One of the most fascinating aspects of the play is the use of the last recorded words ever said by some of these people. You are literally witnessing a reenactment of their final moments. Writers often think of the power of words, but few ever think of the final words they’ll ever write or say out loud. Audience members may or may not be thinking about the finality of these words as something momentous on a conscious level, but subconsciously it adds to the power of the play and makes it more of a jarring experience.
“What I can say is that you have never seen live theatre like this as it is both terrifying, true to life, and hopefully it will stay with you for a long time,” said Paprzycki. “I’ve never done anything like this in South Camden and I wanted to start our second decade with something completely different as Monty Python used to say.”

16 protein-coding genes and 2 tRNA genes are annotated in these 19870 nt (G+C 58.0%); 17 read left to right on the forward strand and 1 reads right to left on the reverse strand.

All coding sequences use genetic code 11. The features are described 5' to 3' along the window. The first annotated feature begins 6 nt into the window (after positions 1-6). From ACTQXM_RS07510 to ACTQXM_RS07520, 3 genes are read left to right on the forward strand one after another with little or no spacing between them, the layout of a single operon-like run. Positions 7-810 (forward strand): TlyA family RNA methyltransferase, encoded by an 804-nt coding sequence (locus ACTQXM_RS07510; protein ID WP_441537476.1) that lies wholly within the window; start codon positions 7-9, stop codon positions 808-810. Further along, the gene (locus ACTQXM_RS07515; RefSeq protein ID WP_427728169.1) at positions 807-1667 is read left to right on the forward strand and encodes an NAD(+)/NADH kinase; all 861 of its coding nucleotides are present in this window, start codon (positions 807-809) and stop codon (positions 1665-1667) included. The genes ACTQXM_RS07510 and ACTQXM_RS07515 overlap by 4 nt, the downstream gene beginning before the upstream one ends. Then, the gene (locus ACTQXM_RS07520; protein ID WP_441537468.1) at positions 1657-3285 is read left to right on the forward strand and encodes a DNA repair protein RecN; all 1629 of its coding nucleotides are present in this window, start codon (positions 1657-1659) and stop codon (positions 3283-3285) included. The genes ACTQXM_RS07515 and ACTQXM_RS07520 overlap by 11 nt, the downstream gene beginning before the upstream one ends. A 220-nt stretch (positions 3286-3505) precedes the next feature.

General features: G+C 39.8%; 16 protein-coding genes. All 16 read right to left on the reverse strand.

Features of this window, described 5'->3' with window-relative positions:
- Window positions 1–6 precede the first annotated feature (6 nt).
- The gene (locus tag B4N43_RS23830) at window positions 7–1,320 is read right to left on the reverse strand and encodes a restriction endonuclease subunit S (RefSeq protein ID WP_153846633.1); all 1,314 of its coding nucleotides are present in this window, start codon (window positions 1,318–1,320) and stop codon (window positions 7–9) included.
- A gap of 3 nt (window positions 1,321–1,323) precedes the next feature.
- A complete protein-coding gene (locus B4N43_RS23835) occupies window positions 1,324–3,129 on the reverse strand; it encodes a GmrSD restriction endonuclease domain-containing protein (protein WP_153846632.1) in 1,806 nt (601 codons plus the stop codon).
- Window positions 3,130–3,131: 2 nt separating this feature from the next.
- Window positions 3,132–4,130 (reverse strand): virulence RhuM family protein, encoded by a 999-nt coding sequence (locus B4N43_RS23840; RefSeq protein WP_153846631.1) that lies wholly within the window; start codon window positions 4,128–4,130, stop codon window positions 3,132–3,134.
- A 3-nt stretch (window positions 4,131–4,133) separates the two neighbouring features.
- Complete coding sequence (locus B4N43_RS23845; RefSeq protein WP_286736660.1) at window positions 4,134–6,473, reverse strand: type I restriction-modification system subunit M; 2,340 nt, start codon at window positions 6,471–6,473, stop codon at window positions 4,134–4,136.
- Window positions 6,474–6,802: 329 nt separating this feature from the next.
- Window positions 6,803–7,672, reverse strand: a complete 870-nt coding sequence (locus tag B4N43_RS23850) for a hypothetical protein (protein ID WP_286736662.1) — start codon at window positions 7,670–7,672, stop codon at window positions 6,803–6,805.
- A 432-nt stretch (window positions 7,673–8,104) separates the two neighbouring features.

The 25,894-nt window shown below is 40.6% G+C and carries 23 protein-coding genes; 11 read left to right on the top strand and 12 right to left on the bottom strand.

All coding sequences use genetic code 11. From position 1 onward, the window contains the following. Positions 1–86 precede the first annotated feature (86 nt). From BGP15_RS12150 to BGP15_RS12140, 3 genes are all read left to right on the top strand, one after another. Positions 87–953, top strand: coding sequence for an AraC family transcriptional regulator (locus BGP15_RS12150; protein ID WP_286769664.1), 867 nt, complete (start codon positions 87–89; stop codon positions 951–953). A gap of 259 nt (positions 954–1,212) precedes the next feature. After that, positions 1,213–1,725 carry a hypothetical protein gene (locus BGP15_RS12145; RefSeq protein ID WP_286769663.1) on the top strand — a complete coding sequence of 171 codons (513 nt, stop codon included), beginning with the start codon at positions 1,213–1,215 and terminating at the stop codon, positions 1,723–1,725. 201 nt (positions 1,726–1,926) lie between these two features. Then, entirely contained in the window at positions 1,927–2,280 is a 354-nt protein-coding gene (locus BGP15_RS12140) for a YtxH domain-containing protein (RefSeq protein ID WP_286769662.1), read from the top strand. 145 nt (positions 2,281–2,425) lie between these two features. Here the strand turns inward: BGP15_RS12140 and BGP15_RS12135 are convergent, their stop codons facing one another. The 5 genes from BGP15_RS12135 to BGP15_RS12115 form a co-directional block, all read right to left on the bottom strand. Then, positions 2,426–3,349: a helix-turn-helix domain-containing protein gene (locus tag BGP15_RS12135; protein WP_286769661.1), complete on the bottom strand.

Charlie Victor Romeo
October 16 - November 1
South Camden Theatre Company
400 Jasper Street, Camden, NJ
Gary Wien has been covering the arts since 2001 and has had work published with Jersey Arts, Elmore Magazine, Princeton Magazine, Backstreets and other publications. He is a three-time winner of the Asbury Music Award for Top Music Journalist and the author of Beyond the Palace (the first book on the history of rock and roll in Asbury Park) and Are You Listening? The Top 100 Albums of 2001-2010 by New Jersey Artists. In addition, he runs New Jersey Stage and the online radio station The Penguin Rocks. He can be contacted at firstname.lastname@example.org.